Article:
I got on the scale this morning, and it read 16 pounds more than it did two days ago.
Did I panic? Nope. I knew there was no way I had gained 16 pounds in two days. In fact, I knew it was unlikely that I had gained any weight at all.
Then I remembered that my husband washed the bathroom floor yesterday, so he moved the scale a couple of times. (What a great guy!) The digital scale just needed to recalibrate. After it did so, I got on the scale again, and weighed the same as I normally did.
What would you have thought, had this happened to you? Would you have freaked out?
In my dieting days, I used to weigh myself obsessively. Sometimes three or four times a morning, moving the scale to different places in the bathroom to get the best number. I always “weighed” the least when the scale was on the carpet. Of course, my body was the same, no matter where I put the scale. I did lots of superficial things to make the number on the scale go down.
Crazy, huh? Does that sound familiar?
In those days, I let the number on the scale mean a lot about me as a person. I won’t bore you with those details, but suffice it to say that getting on the scale could ruin my mood sometimes for an entire day. You know what I mean, don’t you?
Then I decided to stop weighing myself. I had read about an approach to food and eating that suggested I do this because all the scale did was make me feel bad. Unless I was losing weight. Then I felt great--until the number on the scale went up again.
I stopped weighing myself but didn’t change the way I was eating, so I kept gaining weight. I’d get the bad news at the doctor’s office. Whenever I visited the doctor, I would wear the lightest clothes I possibly could, and wouldn’t eat that day until after my appointment in the hope that the number on the scale might be lower. Like somehow that meant I was less fat. Except that on the doctor’s scale, I always weighed a few pounds more than on my home scale.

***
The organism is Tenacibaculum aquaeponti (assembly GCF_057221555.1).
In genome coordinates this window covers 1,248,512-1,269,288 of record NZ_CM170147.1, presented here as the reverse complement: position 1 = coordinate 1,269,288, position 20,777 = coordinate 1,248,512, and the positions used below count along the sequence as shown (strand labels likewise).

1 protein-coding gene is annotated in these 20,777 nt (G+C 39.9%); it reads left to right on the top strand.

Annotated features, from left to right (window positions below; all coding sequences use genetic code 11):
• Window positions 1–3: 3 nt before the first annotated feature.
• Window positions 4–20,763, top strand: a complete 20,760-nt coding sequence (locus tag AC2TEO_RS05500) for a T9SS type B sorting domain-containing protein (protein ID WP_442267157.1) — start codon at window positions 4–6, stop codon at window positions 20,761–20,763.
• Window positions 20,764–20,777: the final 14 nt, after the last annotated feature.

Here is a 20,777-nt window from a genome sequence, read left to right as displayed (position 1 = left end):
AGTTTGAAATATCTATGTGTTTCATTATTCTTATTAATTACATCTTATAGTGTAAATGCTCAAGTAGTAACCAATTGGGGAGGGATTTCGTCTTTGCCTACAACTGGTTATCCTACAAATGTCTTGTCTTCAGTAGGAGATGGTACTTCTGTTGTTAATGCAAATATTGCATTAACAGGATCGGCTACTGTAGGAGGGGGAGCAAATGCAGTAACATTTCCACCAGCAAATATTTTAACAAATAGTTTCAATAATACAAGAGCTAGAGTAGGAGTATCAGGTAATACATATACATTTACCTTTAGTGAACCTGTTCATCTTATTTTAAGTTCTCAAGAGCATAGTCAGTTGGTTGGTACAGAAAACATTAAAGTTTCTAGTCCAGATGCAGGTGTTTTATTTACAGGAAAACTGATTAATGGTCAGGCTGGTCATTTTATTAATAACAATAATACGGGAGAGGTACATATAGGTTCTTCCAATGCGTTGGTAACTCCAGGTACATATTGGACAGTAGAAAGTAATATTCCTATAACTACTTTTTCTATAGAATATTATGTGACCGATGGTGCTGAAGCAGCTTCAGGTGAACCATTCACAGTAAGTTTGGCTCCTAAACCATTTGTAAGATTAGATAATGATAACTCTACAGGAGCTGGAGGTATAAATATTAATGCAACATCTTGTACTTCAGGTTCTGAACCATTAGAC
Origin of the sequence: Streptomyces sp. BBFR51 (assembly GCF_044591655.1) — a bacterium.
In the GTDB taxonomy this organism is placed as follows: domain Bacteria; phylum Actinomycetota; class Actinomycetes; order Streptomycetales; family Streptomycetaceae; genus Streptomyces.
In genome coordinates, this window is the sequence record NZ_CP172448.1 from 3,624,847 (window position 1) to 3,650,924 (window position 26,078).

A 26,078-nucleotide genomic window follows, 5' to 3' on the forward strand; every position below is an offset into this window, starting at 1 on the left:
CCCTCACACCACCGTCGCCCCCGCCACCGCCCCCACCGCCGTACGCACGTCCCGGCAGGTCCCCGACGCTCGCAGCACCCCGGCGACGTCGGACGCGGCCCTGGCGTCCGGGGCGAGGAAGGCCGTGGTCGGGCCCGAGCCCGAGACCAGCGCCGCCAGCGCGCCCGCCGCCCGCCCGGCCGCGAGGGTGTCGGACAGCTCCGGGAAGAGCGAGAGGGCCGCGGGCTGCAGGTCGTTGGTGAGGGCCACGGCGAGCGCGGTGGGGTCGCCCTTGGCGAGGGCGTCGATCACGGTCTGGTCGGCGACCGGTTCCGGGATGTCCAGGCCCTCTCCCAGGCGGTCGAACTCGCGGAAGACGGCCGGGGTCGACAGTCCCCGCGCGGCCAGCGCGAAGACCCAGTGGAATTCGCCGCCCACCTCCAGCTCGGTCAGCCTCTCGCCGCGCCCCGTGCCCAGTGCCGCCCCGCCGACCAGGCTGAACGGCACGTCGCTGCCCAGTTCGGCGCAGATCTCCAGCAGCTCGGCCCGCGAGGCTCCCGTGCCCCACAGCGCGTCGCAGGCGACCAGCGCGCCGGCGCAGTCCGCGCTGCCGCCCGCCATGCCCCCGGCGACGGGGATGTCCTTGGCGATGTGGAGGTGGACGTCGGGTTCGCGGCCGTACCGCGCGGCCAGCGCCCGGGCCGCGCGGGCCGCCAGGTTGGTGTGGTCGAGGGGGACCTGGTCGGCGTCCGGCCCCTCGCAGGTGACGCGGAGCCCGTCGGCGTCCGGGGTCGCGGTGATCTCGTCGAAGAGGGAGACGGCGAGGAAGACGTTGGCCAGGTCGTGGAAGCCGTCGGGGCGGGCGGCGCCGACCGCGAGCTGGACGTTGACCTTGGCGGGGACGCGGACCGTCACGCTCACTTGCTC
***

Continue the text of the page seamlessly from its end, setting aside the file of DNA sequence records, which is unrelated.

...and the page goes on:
About 10 years ago, I lost 60 pounds, though not through the methods I now teach. I had changed only some of my eating habits so I started gaining the weight back. Because I didn’t weigh myself, however, I wasn’t aware that I was regaining until my clothing got tight. By then, I’d gained back half the weight I’d lost! I was heartbroken!
I realized that not weighing myself wasn’t working. It was time to make peace with the scale and get back on it regularly. But only for the information it provided. You see, that’s all the number on the scale is: information.
The scale has no idea how kind you are, how much love you give to others, or how strong your legs may be. The scale knows nothing about you as a person or how the important people in your life feel about you. The scale doesn’t measure any of those meaningful things.
The scale just gives you a number. And all that number does is let you know whether the way you are eating and caring for yourself is moving you towards or away from your weight goals. It lets you know whether what you are doing is working, or whether you may need to change things up a bit.
It is how you choose to think about this number that causes your distress. And here’s the problem with that. For some people, when that number goes up, regardless of whether they’ve actually gained weight or not, it makes them feel discouraged, and they give up on their weight loss efforts. They go back to their old eating habits which got them to that number in the first place. Then they gain even more weight.
Or they eat to distract themselves from the bad feelings they have because they make that number on the scale mean that they are somehow unworthy or bad. That there is something wrong with them. How counterproductive is that?
The good news is that you can change how you think about that number. You can dump the conditioned response of evaluating your life through the filter of pounds lost or gained. You and your life are so much more than that!
The fact is that when we overeat, it is likely that the number on the scale will go up, and when we eat only when we’re hungry and stop when our body is lightly full, the number on the scale will go down or stay the same, depending upon whether we are at our naturally healthy weight. Getting on the scale regularly makes you aware of the connection between your eating choices and your weight.
For health reasons, I recommend weighing yourself at least once a week, and not more than daily. Do it at the same time of day, either naked or with a similar amount of clothes on for consistency. The number may vary by a pound or two from day to day, and that is a normal fluctuation. If the number on the scale goes up and stays up, it means you are eating more than your body needs to lose weight or maintain your weight.